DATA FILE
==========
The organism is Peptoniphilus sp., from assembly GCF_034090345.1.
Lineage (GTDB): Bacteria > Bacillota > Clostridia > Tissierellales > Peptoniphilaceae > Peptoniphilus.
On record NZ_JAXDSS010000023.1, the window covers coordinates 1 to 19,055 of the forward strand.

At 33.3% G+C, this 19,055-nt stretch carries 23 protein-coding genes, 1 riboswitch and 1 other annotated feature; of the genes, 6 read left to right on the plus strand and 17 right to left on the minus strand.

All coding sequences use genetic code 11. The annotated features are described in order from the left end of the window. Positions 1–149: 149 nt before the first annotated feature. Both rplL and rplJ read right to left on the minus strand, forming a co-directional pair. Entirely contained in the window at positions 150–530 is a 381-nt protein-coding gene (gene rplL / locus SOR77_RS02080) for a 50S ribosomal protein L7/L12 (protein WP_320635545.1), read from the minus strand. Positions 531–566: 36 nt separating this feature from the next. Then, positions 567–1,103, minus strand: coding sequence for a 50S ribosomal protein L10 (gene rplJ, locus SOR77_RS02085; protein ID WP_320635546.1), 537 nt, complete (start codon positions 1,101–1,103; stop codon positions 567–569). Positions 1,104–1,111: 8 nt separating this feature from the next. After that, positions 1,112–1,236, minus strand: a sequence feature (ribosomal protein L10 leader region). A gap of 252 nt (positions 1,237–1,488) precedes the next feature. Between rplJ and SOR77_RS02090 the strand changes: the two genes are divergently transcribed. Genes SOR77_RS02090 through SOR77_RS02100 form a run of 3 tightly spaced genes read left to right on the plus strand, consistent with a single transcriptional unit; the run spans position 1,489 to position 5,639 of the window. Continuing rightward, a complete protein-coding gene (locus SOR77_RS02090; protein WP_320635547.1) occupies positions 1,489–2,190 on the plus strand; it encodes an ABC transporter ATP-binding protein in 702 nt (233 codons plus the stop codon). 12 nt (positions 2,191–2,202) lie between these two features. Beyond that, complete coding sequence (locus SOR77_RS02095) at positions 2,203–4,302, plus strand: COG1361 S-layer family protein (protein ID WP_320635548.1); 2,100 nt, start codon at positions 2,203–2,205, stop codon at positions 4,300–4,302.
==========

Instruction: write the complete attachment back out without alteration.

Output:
The organism is Peptoniphilus sp., from assembly GCF_034090345.1.
Lineage (GTDB): Bacteria > Bacillota > Clostridia > Tissierellales > Peptoniphilaceae > Peptoniphilus.
On record NZ_JAXDSS010000023.1, the window covers coordinates 1 to 19,055 of the forward strand.

At 33.3% G+C, this 19,055-nt stretch carries 23 protein-coding genes, 1 riboswitch and 1 other annotated feature; of the genes, 6 read left to right on the plus strand and 17 right to left on the minus strand.

All coding sequences use genetic code 11. The annotated features are described in order from the left end of the window. Positions 1–149: 149 nt before the first annotated feature. Both rplL and rplJ read right to left on the minus strand, forming a co-directional pair. Entirely contained in the window at positions 150–530 is a 381-nt protein-coding gene (gene rplL / locus SOR77_RS02080) for a 50S ribosomal protein L7/L12 (protein WP_320635545.1), read from the minus strand. Positions 531–566: 36 nt separating this feature from the next. Then, positions 567–1,103, minus strand: coding sequence for a 50S ribosomal protein L10 (gene rplJ, locus SOR77_RS02085; protein ID WP_320635546.1), 537 nt, complete (start codon positions 1,101–1,103; stop codon positions 567–569). Positions 1,104–1,111: 8 nt separating this feature from the next. After that, positions 1,112–1,236, minus strand: a sequence feature (ribosomal protein L10 leader region). A gap of 252 nt (positions 1,237–1,488) precedes the next feature. Between rplJ and SOR77_RS02090 the strand changes: the two genes are divergently transcribed. Genes SOR77_RS02090 through SOR77_RS02100 form a run of 3 tightly spaced genes read left to right on the plus strand, consistent with a single transcriptional unit; the run spans position 1,489 to position 5,639 of the window. Continuing rightward, a complete protein-coding gene (locus SOR77_RS02090; protein WP_320635547.1) occupies positions 1,489–2,190 on the plus strand; it encodes an ABC transporter ATP-binding protein in 702 nt (233 codons plus the stop codon). 12 nt (positions 2,191–2,202) lie between these two features. Beyond that, complete coding sequence (locus SOR77_RS02095) at positions 2,203–4,302, plus strand: COG1361 S-layer family protein (protein ID WP_320635548.1); 2,100 nt, start codon at positions 2,203–2,205, stop codon at positions 4,300–4,302.